New Zealand adopted charter school idea
Charter schools won’t change schooling
Thw formation of a new Government under MMP is a time of horse trading and when the small parties have their best opportunity to influence Government policies. Often, this can feel like the “tail wagging the dog”, but the strength of National’s electoral position means it can be more selective about the policies it adopts from its minor partners.
Irrespective of the underlying motive, the proposal announced in National’s supply and confidence agreement with ACT to introduce charter schools should be considered a positive development for the education system.
Charter schools are a relatively recent American innovation, with the first school opening in 1992. Today, there are more than 5000 charter schools in the United States. Yet it remains a minority form of schooling, teaching fewer than 2 per cent of US students.
This minority aspect may explain why the proposal is to focus on South Auckland and Christchurch; one needs a reasonable population base to justify the creation of any new schools. New Zealand’s population base may yet prove too small and widely distributed to support charter schools.
But charter schools potentially offer an alternative for students or segments of society whose needs are not well catered for by the public school system.
In general, the New Zealand public school system performs very well. New Zealand students do well in international studies, not only relative to the performance of top and average students, but also in terms of the ability demonstrated by low achievers. Yet any national system will not meet the needs of everyone.
For many, particularly the more wealthy, the private school system provides viable alternatives to the public system.
Indeed, school enrolment data suggest an increasing proportion of New Zealanders prefer to send their children to private schools, despite the presence of a strongly performing public school system.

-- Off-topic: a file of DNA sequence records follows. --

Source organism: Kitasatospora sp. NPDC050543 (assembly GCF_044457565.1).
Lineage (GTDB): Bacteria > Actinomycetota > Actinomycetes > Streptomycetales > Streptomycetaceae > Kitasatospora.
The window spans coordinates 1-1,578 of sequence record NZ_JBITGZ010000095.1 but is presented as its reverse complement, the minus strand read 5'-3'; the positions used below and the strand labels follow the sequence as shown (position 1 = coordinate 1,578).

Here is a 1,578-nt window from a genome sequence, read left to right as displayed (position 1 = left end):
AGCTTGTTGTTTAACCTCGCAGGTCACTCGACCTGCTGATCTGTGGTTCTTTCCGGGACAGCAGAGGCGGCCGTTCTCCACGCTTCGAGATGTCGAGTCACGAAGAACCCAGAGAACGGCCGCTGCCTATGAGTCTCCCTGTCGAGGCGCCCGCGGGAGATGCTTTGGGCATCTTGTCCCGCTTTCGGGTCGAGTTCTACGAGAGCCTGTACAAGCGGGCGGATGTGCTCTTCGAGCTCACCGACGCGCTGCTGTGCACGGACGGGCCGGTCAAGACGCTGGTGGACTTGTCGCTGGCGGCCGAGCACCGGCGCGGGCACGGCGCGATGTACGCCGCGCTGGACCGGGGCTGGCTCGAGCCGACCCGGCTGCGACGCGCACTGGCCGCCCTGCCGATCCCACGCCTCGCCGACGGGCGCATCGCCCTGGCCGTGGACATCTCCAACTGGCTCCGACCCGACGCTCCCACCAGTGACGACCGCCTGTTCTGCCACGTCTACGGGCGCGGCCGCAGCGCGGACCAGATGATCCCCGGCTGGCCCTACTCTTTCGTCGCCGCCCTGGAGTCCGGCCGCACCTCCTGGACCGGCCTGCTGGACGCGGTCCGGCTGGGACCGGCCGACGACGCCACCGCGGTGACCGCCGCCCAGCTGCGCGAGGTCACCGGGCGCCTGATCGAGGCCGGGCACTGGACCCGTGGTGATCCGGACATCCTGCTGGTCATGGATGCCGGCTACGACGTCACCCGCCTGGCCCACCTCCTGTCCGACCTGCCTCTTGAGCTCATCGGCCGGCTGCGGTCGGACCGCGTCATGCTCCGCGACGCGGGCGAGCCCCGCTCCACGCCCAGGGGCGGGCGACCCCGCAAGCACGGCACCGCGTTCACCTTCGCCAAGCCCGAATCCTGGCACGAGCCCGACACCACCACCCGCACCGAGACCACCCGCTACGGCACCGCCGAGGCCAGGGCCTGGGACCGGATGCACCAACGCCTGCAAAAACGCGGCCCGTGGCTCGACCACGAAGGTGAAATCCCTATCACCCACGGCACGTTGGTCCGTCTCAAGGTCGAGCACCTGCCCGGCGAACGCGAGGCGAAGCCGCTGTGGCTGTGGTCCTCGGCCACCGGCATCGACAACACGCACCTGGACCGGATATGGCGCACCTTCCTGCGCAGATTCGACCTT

Charter schools potentially offer an extension of choice for families that do not have enough money to send their children to private schools. US evidence is that charter schools tend to locate in disadvantaged neighbourhoods and serve students who are substantially poorer than the average public school student.
So how do they work in the US? Like regular schools, they are supported by public funds and do not charge for tuition. Unlike public schools, they receive fees per student, but usually at a rate less generous than that provided for public schools.
Charter schools in the US cannot choose students based on admission tests or similar criteria. Students wishing to go to an oversubscribed charter school are chosen by lottery.
Although there is debate about the academic performance of charter schools, the fact that 65 per cent of charter schools in the US were oversubscribed in 2010 (up from 59 per cent in 2008) indicates they are meeting a need that is not being met by the public system.
The Annual Survey of America’s Charter Schools in 2010 showed an average of 239 children are waiting to enter each charter school in the US. With an average charter school size of 372 students, it is estimated that the number of students on waiting lists would fill another 5000 charter schools.
Charter schools have achieved their popularity, not through big budgets, as they typically receive lower levels of public funding than the public school system, but by offering programmes, services and teaching formulas that parents want but cannot find in traditional public schools.
Charter schools generate a lot of controversy. One point of contention revolves around the exemption from regulation about teacher certification.
Debate about charter schools quickly polarises into a turf war that is perhaps more about the merits of unionisation than it is about the merits of charter schools to children and their families. Yet the language of the debate centres on whether students perform better or worse in the different systems.
Ascertaining the relative performance of the different systems is a complex task, and people are able to find evidence to support their prior beliefs. Ultimately, my view on the value of charter schools is coloured by the obvious popularity of the schools for many American families. In the US there is a wide variety of charter schools, and hence a wide range of aims and abilities.
Their introduction here will bring failures as well as successes, but they will provide a positive alternative for many children. The US experience should also temper expectations; charter schools are unlikely to herald a revolution in the public school system. It is a small step towards increasing education choice, which should be welcomed but should not be expected to create major changes to the mainstream system.
Dave Grimmond is a senior economist at Infometrics.
- The Dominion Post